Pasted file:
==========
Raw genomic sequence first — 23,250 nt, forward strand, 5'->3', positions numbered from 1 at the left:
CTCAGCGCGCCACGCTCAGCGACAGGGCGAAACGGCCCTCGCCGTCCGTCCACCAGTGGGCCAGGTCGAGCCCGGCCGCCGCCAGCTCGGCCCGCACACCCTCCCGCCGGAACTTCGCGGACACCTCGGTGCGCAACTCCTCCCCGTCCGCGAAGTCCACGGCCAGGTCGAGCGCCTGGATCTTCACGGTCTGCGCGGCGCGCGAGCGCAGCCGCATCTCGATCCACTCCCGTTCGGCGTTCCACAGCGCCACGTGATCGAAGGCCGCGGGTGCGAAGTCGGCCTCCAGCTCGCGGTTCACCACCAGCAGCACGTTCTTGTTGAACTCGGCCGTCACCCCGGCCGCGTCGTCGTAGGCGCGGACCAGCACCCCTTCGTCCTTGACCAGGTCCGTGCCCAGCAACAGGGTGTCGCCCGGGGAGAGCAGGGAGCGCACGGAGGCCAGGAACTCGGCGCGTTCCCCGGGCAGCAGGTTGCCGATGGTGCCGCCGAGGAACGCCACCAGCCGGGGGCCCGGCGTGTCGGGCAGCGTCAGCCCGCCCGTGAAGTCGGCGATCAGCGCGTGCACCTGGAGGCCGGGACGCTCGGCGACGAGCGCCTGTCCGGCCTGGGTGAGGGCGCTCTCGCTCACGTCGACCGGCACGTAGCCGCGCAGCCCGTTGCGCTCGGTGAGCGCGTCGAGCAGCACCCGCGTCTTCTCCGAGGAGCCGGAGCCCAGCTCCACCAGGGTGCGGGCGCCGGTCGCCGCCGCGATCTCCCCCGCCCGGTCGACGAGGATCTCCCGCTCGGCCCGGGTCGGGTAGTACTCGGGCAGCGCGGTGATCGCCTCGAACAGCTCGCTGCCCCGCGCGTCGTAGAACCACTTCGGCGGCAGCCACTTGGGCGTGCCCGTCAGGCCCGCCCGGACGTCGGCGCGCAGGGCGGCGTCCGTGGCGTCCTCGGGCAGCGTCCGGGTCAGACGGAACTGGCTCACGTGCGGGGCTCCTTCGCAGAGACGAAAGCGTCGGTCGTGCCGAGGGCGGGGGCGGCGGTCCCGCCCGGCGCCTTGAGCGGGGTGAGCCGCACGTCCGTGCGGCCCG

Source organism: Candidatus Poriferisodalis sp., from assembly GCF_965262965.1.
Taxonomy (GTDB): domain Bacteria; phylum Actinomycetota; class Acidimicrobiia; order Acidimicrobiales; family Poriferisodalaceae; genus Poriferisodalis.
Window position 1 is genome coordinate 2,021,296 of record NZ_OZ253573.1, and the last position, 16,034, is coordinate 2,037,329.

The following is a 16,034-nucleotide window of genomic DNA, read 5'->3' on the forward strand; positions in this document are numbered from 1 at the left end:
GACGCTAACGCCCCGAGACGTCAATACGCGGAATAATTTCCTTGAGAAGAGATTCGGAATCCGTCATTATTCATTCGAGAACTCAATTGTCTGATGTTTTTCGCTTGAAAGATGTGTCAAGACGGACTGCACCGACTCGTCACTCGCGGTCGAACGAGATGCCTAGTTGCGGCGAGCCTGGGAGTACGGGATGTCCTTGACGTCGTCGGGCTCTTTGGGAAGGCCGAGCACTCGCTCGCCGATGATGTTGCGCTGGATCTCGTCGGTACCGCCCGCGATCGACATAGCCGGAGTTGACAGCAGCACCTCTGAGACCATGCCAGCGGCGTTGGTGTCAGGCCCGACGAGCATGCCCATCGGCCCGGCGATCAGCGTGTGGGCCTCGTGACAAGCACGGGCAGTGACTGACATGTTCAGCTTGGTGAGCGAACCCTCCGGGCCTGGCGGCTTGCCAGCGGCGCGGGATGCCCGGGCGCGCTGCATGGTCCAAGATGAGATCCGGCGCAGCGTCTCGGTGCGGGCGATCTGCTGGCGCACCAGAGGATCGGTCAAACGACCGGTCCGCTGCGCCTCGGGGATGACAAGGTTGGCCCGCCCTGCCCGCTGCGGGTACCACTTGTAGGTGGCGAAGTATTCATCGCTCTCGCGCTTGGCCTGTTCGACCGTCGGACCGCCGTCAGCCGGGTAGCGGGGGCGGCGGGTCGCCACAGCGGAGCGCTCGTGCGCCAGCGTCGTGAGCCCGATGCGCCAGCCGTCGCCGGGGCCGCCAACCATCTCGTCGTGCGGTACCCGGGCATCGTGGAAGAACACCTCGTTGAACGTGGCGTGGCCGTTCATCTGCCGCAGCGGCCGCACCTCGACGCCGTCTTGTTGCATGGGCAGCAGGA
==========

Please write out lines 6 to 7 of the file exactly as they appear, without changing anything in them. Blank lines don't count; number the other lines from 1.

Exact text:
The following is a 16,034-nucleotide window of genomic DNA, read 5'->3' on the forward strand; positions in this document are numbered from 1 at the left end:
GACGCTAACGCCCCGAGACGTCAATACGCGGAATAATTTCCTTGAGAAGAGATTCGGAATCCGTCATTATTCATTCGAGAACTCAATTGTCTGATGTTTTTCGCTTGAAAGATGTGTCAAGACGGACTGCACCGACTCGTCACTCGCGGTCGAACGAGATGCCTAGTTGCGGCGAGCCTGGGAGTACGGGATGTCCTTGACGTCGTCGGGCTCTTTGGGAAGGCCGAGCACTCGCTCGCCGATGATGTTGCGCTGGATCTCGTCGGTACCGCCCGCGATCGACATAGCCGGAGTTGACAGCAGCACCTCTGAGACCATGCCAGCGGCGTTGGTGTCAGGCCCGACGAGCATGCCCATCGGCCCGGCGATCAGCGTGTGGGCCTCGTGACAAGCACGGGCAGTGACTGACATGTTCAGCTTGGTGAGCGAACCCTCCGGGCCTGGCGGCTTGCCAGCGGCGCGGGATGCCCGGGCGCGCTGCATGGTCCAAGATGAGATCCGGCGCAGCGTCTCGGTGCGGGCGATCTGCTGGCGCACCAGAGGATCGGTCAAACGACCGGTCCGCTGCGCCTCGGGGATGACAAGGTTGGCCCGCCCTGCCCGCTGCGGGTACCACTTGTAGGTGGCGAAGTATTCATCGCTCTCGCGCTTGGCCTGTTCGACCGTCGGACCGCCGTCAGCCGGGTAGCGGGGGCGGCGGGTCGCCACAGCGGAGCGCTCGTGCGCCAGCGTCGTGAGCCCGATGCGCCAGCCGTCGCCGGGGCCGCCAACCATCTCGTCGTGCGGTACCCGGGCATCGTGGAAGAACACCTCGTTGAACGTGGCGTGGCCGTTCATCTGCCGCAGCGGCCGCACCTCGACGCCGTCTTGTTGCATGGGCAGCAGGA